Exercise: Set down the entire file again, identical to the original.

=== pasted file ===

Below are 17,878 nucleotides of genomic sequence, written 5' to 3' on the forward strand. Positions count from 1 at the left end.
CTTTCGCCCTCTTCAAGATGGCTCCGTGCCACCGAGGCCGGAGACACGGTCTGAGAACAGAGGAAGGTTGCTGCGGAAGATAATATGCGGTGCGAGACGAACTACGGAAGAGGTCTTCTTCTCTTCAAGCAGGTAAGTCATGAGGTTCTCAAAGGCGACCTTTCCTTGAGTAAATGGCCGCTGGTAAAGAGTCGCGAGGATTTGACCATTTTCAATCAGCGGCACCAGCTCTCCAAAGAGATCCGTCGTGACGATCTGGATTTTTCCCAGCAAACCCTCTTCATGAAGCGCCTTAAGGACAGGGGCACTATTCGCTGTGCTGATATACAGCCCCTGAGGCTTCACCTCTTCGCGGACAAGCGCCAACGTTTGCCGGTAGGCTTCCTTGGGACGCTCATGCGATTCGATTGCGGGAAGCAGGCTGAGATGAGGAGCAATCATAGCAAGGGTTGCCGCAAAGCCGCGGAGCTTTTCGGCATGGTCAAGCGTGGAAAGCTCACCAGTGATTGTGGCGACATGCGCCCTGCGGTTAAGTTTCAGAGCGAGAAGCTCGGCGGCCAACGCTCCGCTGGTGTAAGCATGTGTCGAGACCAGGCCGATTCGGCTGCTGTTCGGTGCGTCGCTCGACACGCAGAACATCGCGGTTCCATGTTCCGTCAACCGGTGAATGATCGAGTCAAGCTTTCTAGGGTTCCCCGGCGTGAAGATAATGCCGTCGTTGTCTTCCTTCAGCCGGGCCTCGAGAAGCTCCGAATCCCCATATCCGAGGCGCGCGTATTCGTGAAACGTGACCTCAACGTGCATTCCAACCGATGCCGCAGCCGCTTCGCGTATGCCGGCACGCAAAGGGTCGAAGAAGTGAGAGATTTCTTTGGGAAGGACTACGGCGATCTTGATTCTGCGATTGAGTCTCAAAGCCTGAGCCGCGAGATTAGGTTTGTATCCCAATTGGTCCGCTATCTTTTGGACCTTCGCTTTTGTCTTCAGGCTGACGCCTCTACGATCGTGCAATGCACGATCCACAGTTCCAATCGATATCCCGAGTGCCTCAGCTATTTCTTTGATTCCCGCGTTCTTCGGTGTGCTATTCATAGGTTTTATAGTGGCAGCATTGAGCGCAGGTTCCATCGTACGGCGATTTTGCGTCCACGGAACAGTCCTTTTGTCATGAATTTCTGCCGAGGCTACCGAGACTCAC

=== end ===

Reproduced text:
Below are 17,878 nucleotides of genomic sequence, written 5' to 3' on the forward strand. Positions count from 1 at the left end.
CTTTCGCCCTCTTCAAGATGGCTCCGTGCCACCGAGGCCGGAGACACGGTCTGAGAACAGAGGAAGGTTGCTGCGGAAGATAATATGCGGTGCGAGACGAACTACGGAAGAGGTCTTCTTCTCTTCAAGCAGGTAAGTCATGAGGTTCTCAAAGGCGACCTTTCCTTGAGTAAATGGCCGCTGGTAAAGAGTCGCGAGGATTTGACCATTTTCAATCAGCGGCACCAGCTCTCCAAAGAGATCCGTCGTGACGATCTGGATTTTTCCCAGCAAACCCTCTTCATGAAGCGCCTTAAGGACAGGGGCACTATTCGCTGTGCTGATATACAGCCCCTGAGGCTTCACCTCTTCGCGGACAAGCGCCAACGTTTGCCGGTAGGCTTCCTTGGGACGCTCATGCGATTCGATTGCGGGAAGCAGGCTGAGATGAGGAGCAATCATAGCAAGGGTTGCCGCAAAGCCGCGGAGCTTTTCGGCATGGTCAAGCGTGGAAAGCTCACCAGTGATTGTGGCGACATGCGCCCTGCGGTTAAGTTTCAGAGCGAGAAGCTCGGCGGCCAACGCTCCGCTGGTGTAAGCATGTGTCGAGACCAGGCCGATTCGGCTGCTGTTCGGTGCGTCGCTCGACACGCAGAACATCGCGGTTCCATGTTCCGTCAACCGGTGAATGATCGAGTCAAGCTTTCTAGGGTTCCCCGGCGTGAAGATAATGCCGTCGTTGTCTTCCTTCAGCCGGGCCTCGAGAAGCTCCGAATCCCCATATCCGAGGCGCGCGTATTCGTGAAACGTGACCTCAACGTGCATTCCAACCGATGCCGCAGCCGCTTCGCGTATGCCGGCACGCAAAGGGTCGAAGAAGTGAGAGATTTCTTTGGGAAGGACTACGGCGATCTTGATTCTGCGATTGAGTCTCAAAGCCTGAGCCGCGAGATTAGGTTTGTATCCCAATTGGTCCGCTATCTTTTGGACCTTCGCTTTTGTCTTCAGGCTGACGCCTCTACGATCGTGCAATGCACGATCCACAGTTCCAATCGATATCCCGAGTGCCTCAGCTATTTCTTTGATTCCCGCGTTCTTCGGTGTGCTATTCATAGGTTTTATAGTGGCAGCATTGAGCGCAGGTTCCATCGTACGGCGATTTTGCGTCCACGGAACAGTCCTTTTGTCATGAATTTCTGCCGAGGCTACCGAGACTCAC